Best Method to Preserve Brand New Veneer Table Top?

lmalm53January 29, 2009

Hi All. I just bought a new dining set for my newly remodeled kitchen. It is not high end quality but a nice midline set that meets our budget, size and appearance criteria. The table has some type of satin or matte finish over a very pretty wood veneer top. It is a very light finish though because I can still feel some roughness or grain when I run my hand over the top. I have concerns about the veneer being prone to scratches and spills with the expected daily usage. I know I can order a custom table pad and use table cloths all the time but I hate to hide the nice wood look of the top.

Is applying a few thin coats of polyurethane to a new wood veneer top a crazy idea? I don't know much about wood and finishes but I would like to know if there is product that would be safe to apply and give a protective coat that allows me to keep the table uncovered. The 20 year old table we are replacing was a cherry set with a wood grain laminate/formica top that held up wonderfully to daily usage. I was hoping this new set might last as long with proper care. Any suggestions or comments are appreciated.

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Here are a couple pics of the table set if it helps at all. I am really not sure what type of wood the veneer is made from. I was told the table was made from hardwood solids with a veneer top. Just wondering if applying polyurethane to the top would be a mistake or not.

    Bookmark   January 29, 2009 at 1:43PM
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A few years ago my "annual project from Hell" was a table the the owner bought, decided she wanted it glossier and applied polyurethane. She called me in and 1/4 of the top had already peeled off. Granted, she had put it on too thick, but the adhesion was the issue, not the thickness.

Most likely, your factory finish table has lacquer on it. Rather than polyurethane, you could apply some brushing lacquer on it, assuming you have good technique.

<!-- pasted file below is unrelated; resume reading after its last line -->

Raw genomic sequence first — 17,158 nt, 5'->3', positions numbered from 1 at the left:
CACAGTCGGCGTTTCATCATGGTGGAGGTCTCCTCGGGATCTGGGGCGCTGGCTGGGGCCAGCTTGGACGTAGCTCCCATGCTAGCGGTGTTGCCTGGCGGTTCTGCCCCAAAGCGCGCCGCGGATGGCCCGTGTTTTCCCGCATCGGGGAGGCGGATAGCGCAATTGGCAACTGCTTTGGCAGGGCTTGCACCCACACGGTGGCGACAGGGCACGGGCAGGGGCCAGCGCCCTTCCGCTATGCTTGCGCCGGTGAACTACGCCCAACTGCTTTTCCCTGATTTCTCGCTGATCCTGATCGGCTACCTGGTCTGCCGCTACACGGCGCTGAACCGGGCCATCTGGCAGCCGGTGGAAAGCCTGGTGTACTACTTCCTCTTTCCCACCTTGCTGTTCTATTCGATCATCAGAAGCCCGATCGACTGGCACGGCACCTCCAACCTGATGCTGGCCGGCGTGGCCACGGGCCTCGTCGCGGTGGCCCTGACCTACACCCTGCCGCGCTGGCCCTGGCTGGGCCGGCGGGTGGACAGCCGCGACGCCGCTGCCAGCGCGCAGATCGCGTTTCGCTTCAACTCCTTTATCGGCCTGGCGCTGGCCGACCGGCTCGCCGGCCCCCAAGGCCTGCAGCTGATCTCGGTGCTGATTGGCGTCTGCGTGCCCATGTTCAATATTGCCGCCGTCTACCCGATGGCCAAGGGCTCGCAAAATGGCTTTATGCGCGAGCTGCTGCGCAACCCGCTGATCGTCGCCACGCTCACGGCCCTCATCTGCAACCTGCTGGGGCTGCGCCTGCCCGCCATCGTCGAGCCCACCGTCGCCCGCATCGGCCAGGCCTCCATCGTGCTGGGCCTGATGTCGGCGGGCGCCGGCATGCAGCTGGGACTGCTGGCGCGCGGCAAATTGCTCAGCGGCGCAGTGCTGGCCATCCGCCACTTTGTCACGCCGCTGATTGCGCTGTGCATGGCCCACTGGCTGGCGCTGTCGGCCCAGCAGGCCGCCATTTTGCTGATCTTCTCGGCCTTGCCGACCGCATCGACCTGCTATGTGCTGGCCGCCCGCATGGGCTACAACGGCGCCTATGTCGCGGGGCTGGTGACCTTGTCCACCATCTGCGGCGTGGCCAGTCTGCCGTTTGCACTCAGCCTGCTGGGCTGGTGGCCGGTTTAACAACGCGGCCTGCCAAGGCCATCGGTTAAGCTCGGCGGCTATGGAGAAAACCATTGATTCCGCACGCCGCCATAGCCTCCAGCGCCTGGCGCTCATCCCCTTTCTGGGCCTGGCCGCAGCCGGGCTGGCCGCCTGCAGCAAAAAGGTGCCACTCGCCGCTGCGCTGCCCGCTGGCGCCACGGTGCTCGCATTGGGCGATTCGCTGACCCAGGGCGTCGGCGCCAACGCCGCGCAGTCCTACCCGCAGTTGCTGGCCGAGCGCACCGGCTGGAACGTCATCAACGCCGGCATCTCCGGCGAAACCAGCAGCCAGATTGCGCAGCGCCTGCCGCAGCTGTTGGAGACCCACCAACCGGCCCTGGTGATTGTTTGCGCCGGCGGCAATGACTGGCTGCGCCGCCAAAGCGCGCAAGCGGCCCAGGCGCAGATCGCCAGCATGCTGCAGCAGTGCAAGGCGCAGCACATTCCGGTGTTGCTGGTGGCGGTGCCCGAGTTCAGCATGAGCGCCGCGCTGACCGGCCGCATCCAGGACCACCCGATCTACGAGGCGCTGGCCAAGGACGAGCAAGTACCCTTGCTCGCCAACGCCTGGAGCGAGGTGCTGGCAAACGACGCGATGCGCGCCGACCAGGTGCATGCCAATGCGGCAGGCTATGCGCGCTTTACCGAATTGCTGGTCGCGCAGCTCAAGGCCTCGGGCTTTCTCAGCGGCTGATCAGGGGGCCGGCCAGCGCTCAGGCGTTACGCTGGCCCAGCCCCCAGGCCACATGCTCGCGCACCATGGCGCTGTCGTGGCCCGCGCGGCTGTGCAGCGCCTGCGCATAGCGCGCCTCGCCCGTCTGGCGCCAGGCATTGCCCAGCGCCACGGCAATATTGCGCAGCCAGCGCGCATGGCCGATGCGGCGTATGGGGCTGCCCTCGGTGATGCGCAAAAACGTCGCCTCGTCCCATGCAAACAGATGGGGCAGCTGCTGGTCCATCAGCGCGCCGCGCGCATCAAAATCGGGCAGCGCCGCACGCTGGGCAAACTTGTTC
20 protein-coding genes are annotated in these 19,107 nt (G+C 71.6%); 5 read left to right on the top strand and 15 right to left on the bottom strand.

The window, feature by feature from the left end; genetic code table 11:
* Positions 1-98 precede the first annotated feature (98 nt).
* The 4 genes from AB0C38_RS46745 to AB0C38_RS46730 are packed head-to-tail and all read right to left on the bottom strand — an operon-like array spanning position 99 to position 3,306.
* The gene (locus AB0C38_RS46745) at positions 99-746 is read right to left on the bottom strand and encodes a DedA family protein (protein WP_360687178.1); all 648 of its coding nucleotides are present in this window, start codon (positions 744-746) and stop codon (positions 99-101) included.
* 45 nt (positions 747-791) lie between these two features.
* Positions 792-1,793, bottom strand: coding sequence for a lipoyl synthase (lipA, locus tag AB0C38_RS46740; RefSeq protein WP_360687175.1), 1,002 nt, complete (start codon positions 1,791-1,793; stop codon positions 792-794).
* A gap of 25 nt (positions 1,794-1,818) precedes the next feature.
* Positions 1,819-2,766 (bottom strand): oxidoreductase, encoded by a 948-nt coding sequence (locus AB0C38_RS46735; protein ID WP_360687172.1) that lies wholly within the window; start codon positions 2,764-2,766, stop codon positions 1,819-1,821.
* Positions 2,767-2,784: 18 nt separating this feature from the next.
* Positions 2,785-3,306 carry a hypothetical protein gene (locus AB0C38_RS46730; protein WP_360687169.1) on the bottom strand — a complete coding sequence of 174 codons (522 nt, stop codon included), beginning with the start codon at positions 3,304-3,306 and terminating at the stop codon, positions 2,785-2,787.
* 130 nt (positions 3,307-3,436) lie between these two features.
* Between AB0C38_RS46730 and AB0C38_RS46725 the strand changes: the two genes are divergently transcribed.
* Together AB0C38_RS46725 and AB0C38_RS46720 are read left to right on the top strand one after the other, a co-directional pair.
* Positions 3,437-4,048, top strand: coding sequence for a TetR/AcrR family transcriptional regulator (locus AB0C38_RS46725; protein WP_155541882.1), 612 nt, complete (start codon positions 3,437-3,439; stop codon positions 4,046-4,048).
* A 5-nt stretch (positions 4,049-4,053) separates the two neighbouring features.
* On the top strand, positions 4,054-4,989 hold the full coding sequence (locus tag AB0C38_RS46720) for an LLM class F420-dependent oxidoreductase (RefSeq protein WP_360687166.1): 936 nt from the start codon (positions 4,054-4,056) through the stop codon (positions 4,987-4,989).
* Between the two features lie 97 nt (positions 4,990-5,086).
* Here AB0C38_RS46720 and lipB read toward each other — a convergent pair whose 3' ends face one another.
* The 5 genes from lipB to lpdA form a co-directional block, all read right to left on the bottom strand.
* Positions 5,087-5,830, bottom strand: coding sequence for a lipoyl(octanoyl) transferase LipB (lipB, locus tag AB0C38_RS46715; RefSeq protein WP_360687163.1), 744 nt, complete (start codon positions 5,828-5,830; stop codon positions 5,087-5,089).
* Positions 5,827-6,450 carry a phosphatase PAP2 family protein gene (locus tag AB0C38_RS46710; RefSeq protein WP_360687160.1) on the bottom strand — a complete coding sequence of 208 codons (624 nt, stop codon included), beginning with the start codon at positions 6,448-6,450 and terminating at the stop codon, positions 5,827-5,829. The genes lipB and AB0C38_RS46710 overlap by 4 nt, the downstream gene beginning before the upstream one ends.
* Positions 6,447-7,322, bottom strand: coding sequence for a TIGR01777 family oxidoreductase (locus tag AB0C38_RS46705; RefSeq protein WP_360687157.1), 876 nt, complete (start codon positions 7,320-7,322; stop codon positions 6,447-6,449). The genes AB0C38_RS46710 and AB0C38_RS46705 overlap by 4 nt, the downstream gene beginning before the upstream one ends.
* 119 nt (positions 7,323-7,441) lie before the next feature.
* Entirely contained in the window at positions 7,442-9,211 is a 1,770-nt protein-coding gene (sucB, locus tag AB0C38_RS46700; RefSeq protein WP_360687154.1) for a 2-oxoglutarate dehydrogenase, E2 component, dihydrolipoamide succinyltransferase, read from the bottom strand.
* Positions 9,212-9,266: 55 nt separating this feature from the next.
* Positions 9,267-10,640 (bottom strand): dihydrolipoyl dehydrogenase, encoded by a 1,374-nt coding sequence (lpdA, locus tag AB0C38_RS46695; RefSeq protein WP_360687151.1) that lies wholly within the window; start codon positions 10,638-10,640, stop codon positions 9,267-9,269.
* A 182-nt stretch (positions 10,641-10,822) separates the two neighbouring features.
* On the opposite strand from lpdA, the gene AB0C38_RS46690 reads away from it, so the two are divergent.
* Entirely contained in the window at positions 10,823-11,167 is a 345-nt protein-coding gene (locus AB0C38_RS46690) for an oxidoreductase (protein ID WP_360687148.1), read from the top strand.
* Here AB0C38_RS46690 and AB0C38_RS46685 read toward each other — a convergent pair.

If in the odd case it has a conversion finish on it, forget it. Nothing will stick to it (last year's project from Hell).

Or you could just wait until it gets tired looking and then strip and refinish with the finish of your choice. No finish is going to really protect against impact enough to dent the wood. You have a few thousandths of an inch of finish there.

    Bookmark   January 29, 2009 at 7:09PM
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Thanks for the response bobsmyuncle :) I have just about decided I might as well use a pad and tablecloth when eating and uncover the top when not in use. Someone else suggested applying a paste wax to the top every 6 months. Any way for me to know whether lacquer or wax is better? I have an 18 inch extension leaf I could test on.

Thanks again for your input.

    Bookmark   January 30, 2009 at 6:45PM
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Another suggestion, one that I've used for over 25 years and also made one for my daughter:
For everyday and expected rough use, I have a slip-on cover made of Formica. When I want to use the wood table top or insert leaves, it easily lifts off and stores away. Any cabinet shop should be able to make one for you.

    Bookmark   January 30, 2009 at 8:53PM
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The VOC rules have driven manufacturers away from straight nitrocellulose lacquer.

Newer furniture may have any one of a number of 'conversion varnishes' applied to get quick drying and a good appearance like lacquer.

Before putting any additional finish on you should try talking to the manufacturer about what finish is already there.
There are usually methods that can be used to put additional layers on, but there may be requirements for extra layers to get good adhesion.

Even some mechanical roughing (light sanding) may not be enough to get a new layer to stick to factory finishes.
Some are very hard and very slick and smooth, with compositions not compatible with commonly available consumer finishes.

Vinyl isolation coats can even be needed. Luckily you can now purchase them and do not have to dissolve vinyl pellets in toluene.

Manufacturer's information and a real pint store should get you what you need.

You can perform some test on the underside with little risk, but should apply the same finish to the top and bottom to minimize warping.

    Bookmark   April 8, 2010 at 5:17PM
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